During the course of the year, I have a lot of questions about why we think music is so important at Center Grove.  Why do we fight so hard to ensure that all students in our district, of every shape, size, background, ethnicity, social status, and zip code have music as part of their basic education. 
    We teach percussion and string instruments specifically, as a means of teaching students to apply themselves to music, and thus become better students overall.  My vision is to provide these young men and women with a positive activity that will teach them many of the skills they will need to develop in order to help put their lives on a better pathway.  Discipline, teamwork, problem solving, working toward a goal that is bigger than one's self.  All things that even I sometimes take for granted.  It is the power of making music that has the ability to change young people for the better.
    And it has. 
    Music gives our students a great sense of pride and accomplishment.  All the extra rehearsals to get ready for the next performance will be worth the effort.
    I believe the power of music can transform our students, forever.
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  • How and Why Parents Should Help with Practicing!

    Posted by Joe Shimp on 2/12/2009 3:15:00 PM

    There has been much publicity about recent research that indicates the powerful effect music can have on the intellectual and creative development of children.  One noted author, scientist and musician Daniel Levitin, has written a book called “This Is Your Brain on Music” which describes how 10,000 hours of practice – not talent – makes virtuosos.  He also notes that playing music combines areas of the brain that are not normally used in conjunction with each other.  This is what makes studying music so difficult – and so beneficial!


    Success in instrumental music depends on consistent practice.  Practicing is not an 'optional' or 'only if I have my other homework done..." assignment.  Much like math homework, it is a way to continually drill new skills necessary for mastery of the subject. 


    A lot of times I hear "I just can't get my son or daughter to practice.  They just don't like it."  My response is, "Do they like doing all of their homework in other classes?  Do you always like going to work?"  Most professional musicians don’t ‘like’ practicing either, but they know it is essential in order to maintain and increase their ability.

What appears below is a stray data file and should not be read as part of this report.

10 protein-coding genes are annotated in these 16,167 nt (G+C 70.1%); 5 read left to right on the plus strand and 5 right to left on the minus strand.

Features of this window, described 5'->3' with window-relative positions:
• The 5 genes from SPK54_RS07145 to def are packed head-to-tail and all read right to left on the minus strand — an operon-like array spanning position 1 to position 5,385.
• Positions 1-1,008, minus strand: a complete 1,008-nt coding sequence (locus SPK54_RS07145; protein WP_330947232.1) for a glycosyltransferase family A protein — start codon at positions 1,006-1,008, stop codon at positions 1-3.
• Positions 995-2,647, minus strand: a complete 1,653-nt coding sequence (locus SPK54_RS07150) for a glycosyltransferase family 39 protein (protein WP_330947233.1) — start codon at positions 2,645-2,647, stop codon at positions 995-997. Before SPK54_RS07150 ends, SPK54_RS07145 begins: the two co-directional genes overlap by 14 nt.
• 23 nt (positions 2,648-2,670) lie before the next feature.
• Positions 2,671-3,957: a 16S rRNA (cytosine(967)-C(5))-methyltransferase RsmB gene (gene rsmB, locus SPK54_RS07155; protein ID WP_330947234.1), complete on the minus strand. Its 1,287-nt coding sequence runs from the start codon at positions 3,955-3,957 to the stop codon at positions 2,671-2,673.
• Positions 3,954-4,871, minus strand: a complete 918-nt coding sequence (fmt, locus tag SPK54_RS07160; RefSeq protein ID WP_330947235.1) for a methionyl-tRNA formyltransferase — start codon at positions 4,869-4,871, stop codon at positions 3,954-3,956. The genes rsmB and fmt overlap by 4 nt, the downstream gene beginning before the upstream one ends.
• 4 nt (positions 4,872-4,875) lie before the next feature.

Many people feel like music should be a 'fun' activity - and it should!  However, it is a different type of fun from video games, movies, internet, and TV.  It is not a ‘passive’ activity.  Practicing takes effort.  It is only fun when you perform to the best of your ability, and that can only happen once you have mastered certain skills.  Without consistent practice, many students fall behind and that is when they start to think about quitting.


    Likewise, encouraging students to practice regularly takes effort (so does encouraging them to complete their math or science homework!)  However, it is essential for learning and it helps develop a work ethic that can benefit a person throughout life. 


    Here are some suggestions:

    ·         establish a regular time and place for practicing and try to keep this time free from distraction from other sources, especially siblings

    ·         monitor his/her practice on a regular basis to ensure that it is being accomplished

    ·         talk with him/her about the need for practice and set up mutually agreed upon goals and rewards

    ·         have an unofficial performance with you as the audience

    ·         ask your student to demonstrate various skills and knowledge of music for you while practicing at home

    ·         praise their practice efforts regularly in the presence of family members and peers

    ·         watch for correct posture, hand position and straight bows

    ·         try to obtain any needed materials and/or repairs in a timely fashion


    I hope you find these suggestions helpful.  Please e-mail me at shimpj@centergrove.k12.in.usfor additional ideas.


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Last Modified on May 18, 2009